A search here for "quince" returned zero results, but that doesn't mean people haven't (or aren't) fermenting quince juice.

I'm fermenting a half gallon of quince as a substitute for real tannic cider apples in a British Cider recipe I'm brewing. The rest of the juice is from a few varieties of eating apples. Since this is sort of a test, I'm fermenting the quince separately from my three gallons of apples.

If it's a direct replacement for a bittersharp cider apple, I can use it to bitter up half the batch, and use tannic blend for the other half. The unfermented quince juice is awesomely tannic, with that black tea skritch way back on the tongue. I don't have any experience of juiced bitter cider apples, so I don't know if the quince is more or less tannic than a classic tannic cider apple.

My recipe is 40% sweet, 30% acidic, 30% bitter apples. My apple juice tastes like it's at the 40/30 ratio for sweet/acid, but I don't know if the quince juice will overpower the balance, or if cider apples are as tannic.

  • 2
    OK, you described what you do, but where is your actual question? What exactly you need to know?
    – Mołot
    Nov 22, 2015 at 12:00
  • I guess his question is just this simply, "has anyone brewed quince?" But I think this is more of a forum type question than a SE type question as its meant to garner a discussion. My question to him would be, did you cook the quince first?
    – Escoce
    Nov 23, 2015 at 15:34
  • 2
    I'm sorry for the open-ended question. I read the guidelines after posting. I'll edit it to be more answerable.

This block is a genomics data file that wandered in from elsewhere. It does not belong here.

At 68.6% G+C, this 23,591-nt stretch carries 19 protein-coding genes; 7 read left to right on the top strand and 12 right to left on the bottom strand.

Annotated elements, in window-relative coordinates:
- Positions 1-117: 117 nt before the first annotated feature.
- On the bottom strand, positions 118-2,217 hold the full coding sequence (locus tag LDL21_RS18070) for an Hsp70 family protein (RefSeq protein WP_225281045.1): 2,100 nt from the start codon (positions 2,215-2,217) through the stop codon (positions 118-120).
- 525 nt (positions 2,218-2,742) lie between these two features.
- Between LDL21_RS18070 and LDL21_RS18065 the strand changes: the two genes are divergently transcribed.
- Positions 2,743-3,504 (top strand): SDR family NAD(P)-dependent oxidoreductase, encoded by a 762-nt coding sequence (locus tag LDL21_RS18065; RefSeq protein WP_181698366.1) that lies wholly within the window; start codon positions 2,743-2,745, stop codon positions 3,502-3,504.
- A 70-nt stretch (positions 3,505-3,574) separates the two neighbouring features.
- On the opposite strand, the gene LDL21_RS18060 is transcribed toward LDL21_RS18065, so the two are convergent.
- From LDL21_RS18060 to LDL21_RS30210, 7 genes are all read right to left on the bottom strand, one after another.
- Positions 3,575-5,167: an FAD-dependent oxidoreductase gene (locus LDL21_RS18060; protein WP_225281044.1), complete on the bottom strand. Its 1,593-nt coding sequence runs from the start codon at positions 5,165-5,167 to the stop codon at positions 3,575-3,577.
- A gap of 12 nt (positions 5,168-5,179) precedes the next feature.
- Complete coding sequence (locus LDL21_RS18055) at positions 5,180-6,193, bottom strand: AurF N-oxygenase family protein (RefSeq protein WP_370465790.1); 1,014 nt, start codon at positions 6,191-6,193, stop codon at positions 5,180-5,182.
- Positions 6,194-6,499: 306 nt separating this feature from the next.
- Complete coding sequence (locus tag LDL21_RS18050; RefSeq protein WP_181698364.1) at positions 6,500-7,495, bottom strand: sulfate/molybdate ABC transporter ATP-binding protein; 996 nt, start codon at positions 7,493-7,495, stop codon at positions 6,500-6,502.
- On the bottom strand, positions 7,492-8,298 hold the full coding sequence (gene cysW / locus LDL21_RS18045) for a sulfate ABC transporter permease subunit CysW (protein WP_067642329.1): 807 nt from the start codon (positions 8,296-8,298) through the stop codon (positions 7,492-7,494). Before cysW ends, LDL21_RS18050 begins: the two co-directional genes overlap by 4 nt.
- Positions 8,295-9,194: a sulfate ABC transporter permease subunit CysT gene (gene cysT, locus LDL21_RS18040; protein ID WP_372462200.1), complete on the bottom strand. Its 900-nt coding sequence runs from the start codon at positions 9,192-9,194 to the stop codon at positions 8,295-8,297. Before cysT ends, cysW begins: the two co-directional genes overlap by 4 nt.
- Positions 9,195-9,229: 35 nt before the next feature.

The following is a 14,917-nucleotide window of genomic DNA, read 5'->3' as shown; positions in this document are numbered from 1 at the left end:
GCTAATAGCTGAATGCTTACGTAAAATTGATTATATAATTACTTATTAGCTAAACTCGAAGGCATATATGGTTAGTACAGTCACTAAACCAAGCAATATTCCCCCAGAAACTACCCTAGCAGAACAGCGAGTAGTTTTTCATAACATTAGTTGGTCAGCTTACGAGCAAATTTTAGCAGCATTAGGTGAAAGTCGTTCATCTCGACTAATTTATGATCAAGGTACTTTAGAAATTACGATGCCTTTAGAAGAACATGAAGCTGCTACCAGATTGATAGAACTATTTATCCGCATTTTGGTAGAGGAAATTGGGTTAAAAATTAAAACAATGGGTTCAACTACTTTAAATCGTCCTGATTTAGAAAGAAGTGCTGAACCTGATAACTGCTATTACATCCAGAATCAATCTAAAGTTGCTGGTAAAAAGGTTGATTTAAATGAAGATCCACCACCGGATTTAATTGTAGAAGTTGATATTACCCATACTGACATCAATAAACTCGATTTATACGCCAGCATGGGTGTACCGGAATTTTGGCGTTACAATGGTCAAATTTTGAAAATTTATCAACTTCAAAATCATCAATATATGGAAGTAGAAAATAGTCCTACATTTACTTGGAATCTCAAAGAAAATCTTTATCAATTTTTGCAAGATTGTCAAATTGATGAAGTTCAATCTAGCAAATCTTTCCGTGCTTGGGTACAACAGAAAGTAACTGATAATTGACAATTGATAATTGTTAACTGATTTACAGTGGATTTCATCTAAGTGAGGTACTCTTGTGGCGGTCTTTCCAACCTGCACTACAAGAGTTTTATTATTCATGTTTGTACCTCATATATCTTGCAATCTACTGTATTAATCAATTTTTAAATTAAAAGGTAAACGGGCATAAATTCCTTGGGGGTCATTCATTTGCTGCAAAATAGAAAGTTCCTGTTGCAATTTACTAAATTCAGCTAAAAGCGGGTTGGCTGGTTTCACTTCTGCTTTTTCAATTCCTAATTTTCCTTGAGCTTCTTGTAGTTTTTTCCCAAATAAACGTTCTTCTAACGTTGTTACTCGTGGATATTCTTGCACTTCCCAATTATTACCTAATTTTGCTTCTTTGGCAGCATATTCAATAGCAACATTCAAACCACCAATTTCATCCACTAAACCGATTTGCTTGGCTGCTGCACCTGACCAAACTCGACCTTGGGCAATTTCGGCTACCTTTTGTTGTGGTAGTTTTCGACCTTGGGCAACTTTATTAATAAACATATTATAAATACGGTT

– BikeTinker
    Nov 24, 2015 at 6:17
  • @Escoce - I did not cook the quince. I just juiced them in an apple press, exactly like the apples.
    – BikeTinker
    Nov 24, 2015 at 6:27
  • How did the juice taste? I ask because quince is basically a pear that has to be cooked in order to eat it. I would assume if you want that taste that your have to cook the quince for those flavors to be woken up.
    – Escoce
    Nov 24, 2015 at 14:37

1 Answer 1


Having eaten a quince and tasted a cider apple I do not think that a quince is as bitter as a cider apple, but it may depend on the quince.

If the quince juice is tasting as bitter as black tea then I would go with your suggestion and only bitter the half from eating apples.

Please report back on how it turns out.

  • 2
    The quince worked well. After storing for a year, the cider was good (in my opinion). I would definitely use quince again to add complexity and interest to cider.
    – BikeTinker
    Apr 5, 2017 at 16:19
  • 1
    I am a lover of quince, I even eat them raw. The ones we have here in Europe are in my opinion more acid than cider apples and they have a high tannic flavour. I will definitely give it a try!
    – runlevel0
    Apr 21, 2017 at 7:26

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